113 of 119 people found the following review helpful
An unexpected treasure,
This review is from: The Private Memoirs and Confessions of a Justified Sinner (English Library) (Paperback)
I picked this book up more or less at random, never having heard of it or Hogg before. Havng read it, I can't believe it doesn't have a higher profile as a classic of British literature, because it is one of the most startlingly original books I have ever read, and was well before its time in terms of structure and themes.
The book consists of two parallel narratives. The first is of an editor, who comes across the strange tale of a murder over 100 years after it occurred. The story is that of two estranged brothers, George Colwan and Robert Wringham. George is the heir to a lairdship, while Robert and his mother are thrown out of the estate because of her religious zeal and the possibility that Robert was fathered by another man (the sinister religious tutor for whom he is named). Burning with hate, Robert stalks George and a series of unpleasant episodes ensue which culminate in George's murder, and the disappearance of Robert and his mother. This is all told as a dry legal matter. The second narrative is Robert's diary, retelling the same events but with a decidedly supernatural twist. It is a brave move by the author to make the least sympethetic character in the book its narrator. Robert's actions are explained because he is morally unconstrained, because he has been told that his place in heaven is assured. As soon as he becomes aware of this, the stranger Gil-martin appears at his side, persuading him to do evil acts in the name of goodness, including the murder of his brother and his eventual flight and suicide.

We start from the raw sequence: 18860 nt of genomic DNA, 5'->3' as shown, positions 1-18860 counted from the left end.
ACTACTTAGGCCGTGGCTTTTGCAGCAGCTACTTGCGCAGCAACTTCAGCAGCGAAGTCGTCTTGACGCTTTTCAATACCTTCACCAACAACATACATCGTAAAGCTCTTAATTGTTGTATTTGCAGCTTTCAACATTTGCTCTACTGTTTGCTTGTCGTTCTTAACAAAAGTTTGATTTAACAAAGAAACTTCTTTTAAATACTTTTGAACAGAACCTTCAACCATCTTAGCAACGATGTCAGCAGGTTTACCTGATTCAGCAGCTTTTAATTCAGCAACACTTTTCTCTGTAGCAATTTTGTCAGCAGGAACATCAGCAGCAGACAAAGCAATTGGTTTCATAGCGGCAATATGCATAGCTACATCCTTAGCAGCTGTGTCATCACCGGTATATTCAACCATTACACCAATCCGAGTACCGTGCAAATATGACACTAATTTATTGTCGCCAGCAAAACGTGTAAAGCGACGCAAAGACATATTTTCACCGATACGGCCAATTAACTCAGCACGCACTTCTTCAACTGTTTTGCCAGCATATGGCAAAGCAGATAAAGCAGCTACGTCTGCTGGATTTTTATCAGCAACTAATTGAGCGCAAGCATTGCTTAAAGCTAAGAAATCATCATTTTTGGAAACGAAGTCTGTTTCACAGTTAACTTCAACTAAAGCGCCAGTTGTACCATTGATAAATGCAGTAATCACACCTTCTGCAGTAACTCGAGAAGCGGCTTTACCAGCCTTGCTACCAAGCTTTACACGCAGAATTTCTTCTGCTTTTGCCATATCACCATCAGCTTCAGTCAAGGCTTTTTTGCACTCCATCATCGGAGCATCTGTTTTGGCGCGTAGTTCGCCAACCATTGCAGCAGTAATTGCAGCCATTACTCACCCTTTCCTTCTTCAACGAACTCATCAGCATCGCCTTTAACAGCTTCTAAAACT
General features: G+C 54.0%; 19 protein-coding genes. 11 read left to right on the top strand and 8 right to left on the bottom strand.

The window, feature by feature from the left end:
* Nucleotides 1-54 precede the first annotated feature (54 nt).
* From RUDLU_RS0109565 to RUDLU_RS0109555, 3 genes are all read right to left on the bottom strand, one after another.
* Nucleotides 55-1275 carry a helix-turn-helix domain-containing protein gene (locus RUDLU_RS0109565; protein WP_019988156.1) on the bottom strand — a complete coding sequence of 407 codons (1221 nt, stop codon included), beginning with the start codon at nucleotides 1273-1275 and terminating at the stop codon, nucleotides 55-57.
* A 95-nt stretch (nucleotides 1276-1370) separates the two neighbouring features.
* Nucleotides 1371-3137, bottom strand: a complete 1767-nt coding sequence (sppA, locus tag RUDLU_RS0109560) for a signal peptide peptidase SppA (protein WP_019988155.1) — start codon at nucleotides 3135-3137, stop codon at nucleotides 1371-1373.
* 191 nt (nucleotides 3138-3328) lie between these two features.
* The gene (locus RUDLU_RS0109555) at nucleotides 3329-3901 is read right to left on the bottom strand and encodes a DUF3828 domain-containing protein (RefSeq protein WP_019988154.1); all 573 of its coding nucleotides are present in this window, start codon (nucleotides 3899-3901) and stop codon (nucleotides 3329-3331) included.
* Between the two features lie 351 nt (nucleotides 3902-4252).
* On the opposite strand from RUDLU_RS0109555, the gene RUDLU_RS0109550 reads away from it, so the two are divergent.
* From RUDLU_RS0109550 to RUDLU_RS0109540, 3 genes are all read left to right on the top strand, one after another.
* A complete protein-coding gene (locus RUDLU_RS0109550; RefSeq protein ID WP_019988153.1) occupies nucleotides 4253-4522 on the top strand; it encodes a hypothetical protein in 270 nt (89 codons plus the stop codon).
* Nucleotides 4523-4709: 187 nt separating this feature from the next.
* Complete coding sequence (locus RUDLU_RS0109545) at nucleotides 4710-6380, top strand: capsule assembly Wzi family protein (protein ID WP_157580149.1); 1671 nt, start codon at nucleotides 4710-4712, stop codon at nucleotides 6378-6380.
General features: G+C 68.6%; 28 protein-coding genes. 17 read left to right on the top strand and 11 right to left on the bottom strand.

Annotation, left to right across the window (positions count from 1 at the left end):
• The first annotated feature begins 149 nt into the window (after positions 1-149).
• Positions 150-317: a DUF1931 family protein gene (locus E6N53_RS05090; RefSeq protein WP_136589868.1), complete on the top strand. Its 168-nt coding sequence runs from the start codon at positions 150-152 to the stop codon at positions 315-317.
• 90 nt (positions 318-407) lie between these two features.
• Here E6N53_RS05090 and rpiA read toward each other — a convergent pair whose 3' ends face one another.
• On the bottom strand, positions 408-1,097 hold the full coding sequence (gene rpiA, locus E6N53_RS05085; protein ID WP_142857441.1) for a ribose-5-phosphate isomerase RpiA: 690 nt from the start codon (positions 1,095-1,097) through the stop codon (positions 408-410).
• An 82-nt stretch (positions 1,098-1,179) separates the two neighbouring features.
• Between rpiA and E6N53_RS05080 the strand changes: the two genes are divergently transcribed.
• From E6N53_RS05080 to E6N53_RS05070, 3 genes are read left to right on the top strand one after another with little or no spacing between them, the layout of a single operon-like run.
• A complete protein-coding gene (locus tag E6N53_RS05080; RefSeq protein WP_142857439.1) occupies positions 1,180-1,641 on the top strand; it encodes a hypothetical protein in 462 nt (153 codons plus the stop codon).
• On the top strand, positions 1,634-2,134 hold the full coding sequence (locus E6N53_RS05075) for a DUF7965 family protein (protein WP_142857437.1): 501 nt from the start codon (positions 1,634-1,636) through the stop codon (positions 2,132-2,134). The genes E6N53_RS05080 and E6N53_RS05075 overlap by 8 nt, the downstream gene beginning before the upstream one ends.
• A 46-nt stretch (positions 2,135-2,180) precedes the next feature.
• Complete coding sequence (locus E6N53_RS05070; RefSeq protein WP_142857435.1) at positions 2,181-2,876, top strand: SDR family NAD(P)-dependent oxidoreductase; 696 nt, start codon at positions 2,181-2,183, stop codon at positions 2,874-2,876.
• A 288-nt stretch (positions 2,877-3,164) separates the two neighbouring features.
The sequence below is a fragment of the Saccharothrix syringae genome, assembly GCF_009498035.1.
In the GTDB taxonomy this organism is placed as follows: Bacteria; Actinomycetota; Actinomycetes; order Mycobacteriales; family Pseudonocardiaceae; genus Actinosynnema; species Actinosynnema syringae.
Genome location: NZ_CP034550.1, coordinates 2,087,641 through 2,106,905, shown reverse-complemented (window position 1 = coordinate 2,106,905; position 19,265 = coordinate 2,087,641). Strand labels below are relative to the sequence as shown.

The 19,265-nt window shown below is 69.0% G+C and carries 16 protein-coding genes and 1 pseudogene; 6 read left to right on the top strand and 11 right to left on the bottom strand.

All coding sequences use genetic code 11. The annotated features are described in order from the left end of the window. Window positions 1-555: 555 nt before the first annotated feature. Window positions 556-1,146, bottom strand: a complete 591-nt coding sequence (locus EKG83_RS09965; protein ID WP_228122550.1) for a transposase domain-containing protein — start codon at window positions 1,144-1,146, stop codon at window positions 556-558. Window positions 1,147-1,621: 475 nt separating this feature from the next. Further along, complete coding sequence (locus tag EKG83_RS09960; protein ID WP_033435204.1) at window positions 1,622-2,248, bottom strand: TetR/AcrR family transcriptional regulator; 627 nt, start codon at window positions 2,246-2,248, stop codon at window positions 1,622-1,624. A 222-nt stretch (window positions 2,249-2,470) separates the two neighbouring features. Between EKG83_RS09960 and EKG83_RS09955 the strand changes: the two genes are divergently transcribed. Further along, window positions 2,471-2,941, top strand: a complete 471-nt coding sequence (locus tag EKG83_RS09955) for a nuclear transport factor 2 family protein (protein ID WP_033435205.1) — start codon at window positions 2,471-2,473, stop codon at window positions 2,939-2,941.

There is so much to enjoy about this book. It is ostensibly an attack on predestination (the religious view that some people are chosen by God for heaven before they are born, and that nothing that they can do on earth alters this destiny). Gil-martin's identity remains ambiguous: he encourages Robert to use this freedom to commit acts that people who need to curry God's favour cannot, and it is strongly hinted that he is the devil, though Robert never proves this to himself, and Hogg avoids being explicit about his identity. Thus the book anticipates later existentialist literature, by asking how a man with no moral boundaries should behave in the world (much the same dilemma faced by Dostoievsky's Raskolnikov or Camus' Meersault). If Gil-martin is the devil then Robert has chosen poorly, but it is just possible that he is actually an avenging angel, using a newly freed Robert to cleanse the world of evil in a way that one constrained by the need to attain heavenly favour could not do. It is the maintenance of this moral ambiguity that is unexepected in a book written in 1824.